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Withered childhood

Withered childhood
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Everyone knows that there exists a special connection between children and football. While they are the ones who enjoy playing football the most, they are ironically, the very ones exploited in the manufacturing process. It takes around one hour with painstaking effort to sew a football and in return a child labourer is paid only Rs 4. They spread happiness among other children with their skills to make sports goods but their own childhood has been lost somewhere without being noticed.

The sports goods industry of India has its roots in Sialkot, Pakistan. When India was partitioned in 1947, many of Sialkot’s skilled craftsmen migrated across the border to Punjab and settled down in Jalandhar, where the Indian sports goods industry is now based. Later sports goods industry expanded to areas of Meerut (Uttar Pradesh) and Gurgaon (Haryana). This sports goods manufacturing industry now has its reach to the United Kingdom, the United States, Germany, France and Australia. The factories are mostly concentrated in Jalandhar and Meerut.

Sports balls have a massive industry in Jalandhar. Millions of balls are made here every year, for scores of Indian and international brands. In some of the city’s narrow alleys, child labourers are deployed in almost every home. ‘More than one thousand children stitch balls in Jalandhar city, but the number is much more in the villages and slums on the outskirts of the city,’ said an official on the condition of anonymity. Children are being employed by manufacturers to make balls for children of the same age, pressed into backbreaking labour for little more than Rs 40-50 per day. ‘There are several reasons for companies to employ children because children work tirelessly and can be paid less than the minimum wage. Children can be easily controlled compared to adult workers,’ said Kushal Singh, chairperson, National Commission for Protection of Child Rights.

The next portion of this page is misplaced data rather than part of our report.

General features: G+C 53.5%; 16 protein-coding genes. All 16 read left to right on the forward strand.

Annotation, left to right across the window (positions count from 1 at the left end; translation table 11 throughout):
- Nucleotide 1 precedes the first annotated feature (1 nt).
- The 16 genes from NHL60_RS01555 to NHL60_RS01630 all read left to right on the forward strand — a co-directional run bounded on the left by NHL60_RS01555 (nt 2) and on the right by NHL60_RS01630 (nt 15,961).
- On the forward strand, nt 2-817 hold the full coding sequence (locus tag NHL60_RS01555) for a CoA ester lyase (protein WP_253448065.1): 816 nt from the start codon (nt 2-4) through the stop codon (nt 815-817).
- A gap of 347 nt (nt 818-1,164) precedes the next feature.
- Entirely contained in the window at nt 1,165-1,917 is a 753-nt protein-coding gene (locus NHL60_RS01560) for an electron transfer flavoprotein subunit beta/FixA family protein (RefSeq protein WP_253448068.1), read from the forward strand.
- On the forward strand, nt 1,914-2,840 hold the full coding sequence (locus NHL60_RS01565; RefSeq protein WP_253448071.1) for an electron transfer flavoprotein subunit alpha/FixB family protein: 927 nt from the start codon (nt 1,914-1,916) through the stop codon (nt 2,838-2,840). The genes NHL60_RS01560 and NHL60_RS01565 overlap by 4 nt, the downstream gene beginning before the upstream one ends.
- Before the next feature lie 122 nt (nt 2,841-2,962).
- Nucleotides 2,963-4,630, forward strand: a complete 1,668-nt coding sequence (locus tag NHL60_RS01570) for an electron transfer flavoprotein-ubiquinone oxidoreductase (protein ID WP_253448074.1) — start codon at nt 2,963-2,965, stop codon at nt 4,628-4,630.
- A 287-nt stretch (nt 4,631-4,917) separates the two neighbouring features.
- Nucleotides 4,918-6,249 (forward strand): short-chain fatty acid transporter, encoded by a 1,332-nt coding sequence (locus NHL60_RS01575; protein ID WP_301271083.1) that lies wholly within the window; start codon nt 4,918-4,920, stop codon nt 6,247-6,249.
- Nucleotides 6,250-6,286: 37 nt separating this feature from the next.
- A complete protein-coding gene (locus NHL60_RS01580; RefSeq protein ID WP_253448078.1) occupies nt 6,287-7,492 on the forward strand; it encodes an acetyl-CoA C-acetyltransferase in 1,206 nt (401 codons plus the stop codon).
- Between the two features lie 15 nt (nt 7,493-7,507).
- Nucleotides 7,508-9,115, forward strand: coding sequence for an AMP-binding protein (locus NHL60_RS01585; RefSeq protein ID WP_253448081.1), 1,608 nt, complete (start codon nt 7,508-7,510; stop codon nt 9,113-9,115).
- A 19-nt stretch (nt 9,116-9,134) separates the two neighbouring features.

About 75-80 per cent soccer balls are manufactured in Jalandhar and Meerut. In stitching centres, drinking water facilities are absent. Some of them, do not have toilets. Needle piercings, muscular pains, and loss of eyesight are common health related problems among these children.

The Indian sports goods industry manufactures 318 items. However, major items that are exported are inflatable balls, hockey sticks and balls, cricket bats and balls, boxing equipment, fishing equipment, indoor games like carom and chess boards and different kinds of protective equipment. According to the government statistics, there are two crore (20 million) child labourers in India, while non-governmental agencies assert that the figure is more than 6 crore (60 million) including agricultural workers; some claim that the number could be 100 million, if one were to define all children out of school as child laborers.

Kushal Singh says that there is a need to make some relevant changes in the present child labour act which is not sufficient to protect the children. The labour department has to take some strict action against the people who employ children and exploit them with a heavy burden of work despite being below the age of 14 years. This issue has been raised several times and now an amendment is pending in Parliament. However, it has been pending for a very long time. ‘If the law changes, it will make the fight against child exploitation a little easier,’ said Kushal Singh.

A study revealed that even after 12-14 hours of work, a child can only stitch a maximum two footballs and earn at best Rs 3-5 for each, which is 40 times less than the footballs retail price. If the whole family of 6-7 members works tirelessly for these long hours they can produce only 10 footballs earning Rs 30-50 per day. If a stitch comes undone the contractors deducts the repair cost from the labourers’ wages.

The study further highlights some of the health hazards faced by the children which include finger cuts and other injuries. Thirty-five per cent still have cuts on their fingers. Another 35 per cent complain of pains in eyes, 50 per cent suffer from continuous backache and 85 per cent have regular pain in their hands and fingers. No safety measures or medical care are extended by contractors and the absence of public health system worsens the situation.

The NCPCR chairperson emphasised that missing or homeless children who were either child labourers or potential child labourers need to be sent to schools.
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